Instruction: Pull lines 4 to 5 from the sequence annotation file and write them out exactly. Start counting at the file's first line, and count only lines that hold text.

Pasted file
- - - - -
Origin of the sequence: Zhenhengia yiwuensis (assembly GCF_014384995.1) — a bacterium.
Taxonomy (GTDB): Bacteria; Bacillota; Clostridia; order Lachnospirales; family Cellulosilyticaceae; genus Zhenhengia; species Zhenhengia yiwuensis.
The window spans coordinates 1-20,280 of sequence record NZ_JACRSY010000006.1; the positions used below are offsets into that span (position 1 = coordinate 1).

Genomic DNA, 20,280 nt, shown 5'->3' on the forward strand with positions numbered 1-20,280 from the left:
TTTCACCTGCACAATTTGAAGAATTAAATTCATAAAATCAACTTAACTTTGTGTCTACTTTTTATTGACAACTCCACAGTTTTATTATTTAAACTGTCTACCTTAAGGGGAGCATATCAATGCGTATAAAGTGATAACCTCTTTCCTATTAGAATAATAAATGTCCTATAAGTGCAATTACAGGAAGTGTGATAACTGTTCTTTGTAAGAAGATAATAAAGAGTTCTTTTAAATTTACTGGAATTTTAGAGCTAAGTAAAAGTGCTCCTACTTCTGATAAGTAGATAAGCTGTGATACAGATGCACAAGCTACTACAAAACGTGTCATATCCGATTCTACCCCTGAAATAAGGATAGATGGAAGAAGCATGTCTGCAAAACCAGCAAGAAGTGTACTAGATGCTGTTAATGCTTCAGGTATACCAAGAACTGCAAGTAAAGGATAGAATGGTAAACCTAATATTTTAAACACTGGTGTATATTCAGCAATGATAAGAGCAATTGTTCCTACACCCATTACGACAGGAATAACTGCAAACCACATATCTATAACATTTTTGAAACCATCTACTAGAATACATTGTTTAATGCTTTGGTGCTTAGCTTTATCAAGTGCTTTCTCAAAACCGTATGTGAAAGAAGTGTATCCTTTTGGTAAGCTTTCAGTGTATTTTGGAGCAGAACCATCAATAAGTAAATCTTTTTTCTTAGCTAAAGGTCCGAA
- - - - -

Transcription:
Genomic DNA, 20,280 nt, shown 5'->3' on the forward strand with positions numbered 1-20,280 from the left:
TTTCACCTGCACAATTTGAAGAATTAAATTCATAAAATCAACTTAACTTTGTGTCTACTTTTTATTGACAACTCCACAGTTTTATTATTTAAACTGTCTACCTTAAGGGGAGCATATCAATGCGTATAAAGTGATAACCTCTTTCCTATTAGAATAATAAATGTCCTATAAGTGCAATTACAGGAAGTGTGATAACTGTTCTTTGTAAGAAGATAATAAAGAGTTCTTTTAAATTTACTGGAATTTTAGAGCTAAGTAAAAGTGCTCCTACTTCTGATAAGTAGATAAGCTGTGATACAGATGCACAAGCTACTACAAAACGTGTCATATCCGATTCTACCCCTGAAATAAGGATAGATGGAAGAAGCATGTCTGCAAAACCAGCAAGAAGTGTACTAGATGCTGTTAATGCTTCAGGTATACCAAGAACTGCAAGTAAAGGATAGAATGGTAAACCTAATATTTTAAACACTGGTGTATATTCAGCAATGATAAGAGCAATTGTTCCTACACCCATTACGACAGGAATAACTGCAAACCACATATCTATAACATTTTTGAAACCATCTACTAGAATACATTGTTTAATGCTTTGGTGCTTAGCTTTATCAAGTGCTTTCTCAAAACCGTATGTGAAAGAAGTGTATCCTTTTGGTAAGCTTTCAGTGTATTTTGGAGCAGAACCATCAATAAGTAAATCTTTTTTCTTAGCTAAAGGTCCGAA